How to Extend the Shelf Life of Your Essential Oils (Hint: Don’t Use Plastic)

Many of us consider our essential oils an investment in our health, a way to naturally keep our bodies and homes in tip-top shape. Storing your essential oils correctly is the best way to protect that investment.

The Shelf Life of Essential Oils

You may have heard the myth that essential oils with expiration dates on them are not “pure” essential oils. But the FDA requires any essential oil that may be used internally (that is, put inside your body) to carry an expiration date, just like medications and vitamins. That’s because over time, the chemical composition of all these items changes, eventually leaving you with a different substance than what you started with. This goes for all essential oils, not just those that come with an expiration date on the package.

Different kinds of essential oils change at different rates. For example, sandalwood and patchouli actually get more potent over time, while oils derived from wood or roots can last up to ten years. It pays to know a little chemistry when it comes to determining an essential oil’s shelf life. The numbers below represent the average shelf life of essential oils when they are stored properly:

  • Essential oils high in monoterpenes or oxides have the shortest shelf life, usually about 1-2 years.
  • Those with more prenols can last up to 3 years.
  • Oils higher in ketones, monoterpenols, and/or esters generally last about 4-5 years.
  • Essential oils that contain high levels of sesquiterpenes or sesquiterpenols usually last up to 6 years.

What’s the difference with these ingredients? Their evaporation rate. Essential oils are considered volatile, which means they are easily evaporated at normal temperatures. Lighter components, such as monoterpenes, evaporate more quickly than do heavier ones like sesquiterpenols. Essential oils are also prone to oxidation, so any interaction with oxygen will begin to change their chemical composition. Proper storage helps protect against both evaporation and oxidation.

How to Store Essential Oils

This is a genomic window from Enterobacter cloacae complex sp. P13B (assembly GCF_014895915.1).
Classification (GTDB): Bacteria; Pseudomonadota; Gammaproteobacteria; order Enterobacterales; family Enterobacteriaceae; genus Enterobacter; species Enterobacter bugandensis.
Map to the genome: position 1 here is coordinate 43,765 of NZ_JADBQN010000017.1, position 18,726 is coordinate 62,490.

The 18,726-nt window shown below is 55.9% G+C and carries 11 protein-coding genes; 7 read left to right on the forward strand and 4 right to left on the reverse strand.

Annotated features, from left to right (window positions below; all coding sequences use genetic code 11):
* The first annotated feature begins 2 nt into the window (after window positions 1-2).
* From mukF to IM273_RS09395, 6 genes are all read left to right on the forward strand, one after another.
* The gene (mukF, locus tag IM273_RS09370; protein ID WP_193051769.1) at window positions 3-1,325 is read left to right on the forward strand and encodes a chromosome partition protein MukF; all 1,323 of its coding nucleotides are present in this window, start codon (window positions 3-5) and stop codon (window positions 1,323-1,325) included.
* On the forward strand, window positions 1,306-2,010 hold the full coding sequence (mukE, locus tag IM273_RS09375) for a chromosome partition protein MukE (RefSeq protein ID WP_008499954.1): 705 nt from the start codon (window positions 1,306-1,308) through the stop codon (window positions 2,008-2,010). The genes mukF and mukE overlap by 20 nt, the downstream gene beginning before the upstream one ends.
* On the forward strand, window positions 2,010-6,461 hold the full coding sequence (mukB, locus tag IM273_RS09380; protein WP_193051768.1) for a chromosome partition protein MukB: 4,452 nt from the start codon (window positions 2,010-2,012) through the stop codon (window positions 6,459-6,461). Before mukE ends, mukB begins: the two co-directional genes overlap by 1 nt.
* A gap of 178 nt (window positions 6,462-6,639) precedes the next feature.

Even if you’re relatively new to using essential oils, you know that a little goes a long way. So one bottle could last a very long time—if it’s properly packaged and stored. Your essential oils have three primary enemies:

  • Air: Any exposure to air will cause oxidation, which usually progresses more and more rapidly over time.
  • Light: Although not enough research has been conducted to understand exactly why, exposure to sunlight and other UV light will cause essential oils to break down.
  • Heat: Heating essential oils above normal room temperature accelerates evaporation, quickly leaving you with an entirely different compound than you started with.

You’ve probably noticed a running theme here: essential oils are prone to chemical interaction with their environment—which also includes their containers. This is why it’s best not to store essential oils in plastic: the essential oils can interact with certain kinds of plastic, potentially causing the plastic to break down or melt over time. Again, the essential oil’s composition determines how it will interact with plastic; citrus oils are particularly well known for interfering with the chemistry of plastics. doTerra uses only HDPE plastics for its plastic parts. Plastics bearing the #1 or #2 are also safe.

Tips for Storing Essential Oils

  • If your oils come with a reducer cap (plug), always keep that in the bottle to reduce exposure to air when you open the oil.
  • Though reducer caps don’t usually come into contact with oils when you’re not using them, they may still break down over time. Keep extras on hand so you can replace reducer caps that show any signs of deterioration.
  • If your oils don’t come with reducer caps, invest in a glass dropper. The dropper itself shouldn’t be used as a lid because the bulb is made from a pliable rubber. Clean the dropper with alcohol after each use and store it in a glass jar.
  • Store essential oils in dark glass bottles, which help block UV light. Keeping all your bottles in a wooden box or padded carrier case will further protect them from UV exposure.
  • The ideal storage temperature is 40-80 degrees, so never leave essential oils where they’ll be exposed to heat, such as a window sill or in your car.
  • You can refrigerate essential oils. Cold storage might change the consistency of some essential oils, but it will not change the oils’ chemistry.
  • When you’ve used about half of a larger bottle of essential oil, transfer the remainder to a smaller bottle: less air in the bottle helps slow oxidation.
  • Signs of oxidation include cloudiness and a change in smell. You can still use oxidized oils for cleaning or in your diffuser, but do not use them internally.
  • When you cook with essential oils, don’t add them directly to food as it cooks. Instead, add them to your finished dish or drink.

Have a question about storing or using essential oils? I’m happy to help! Contact me today. 

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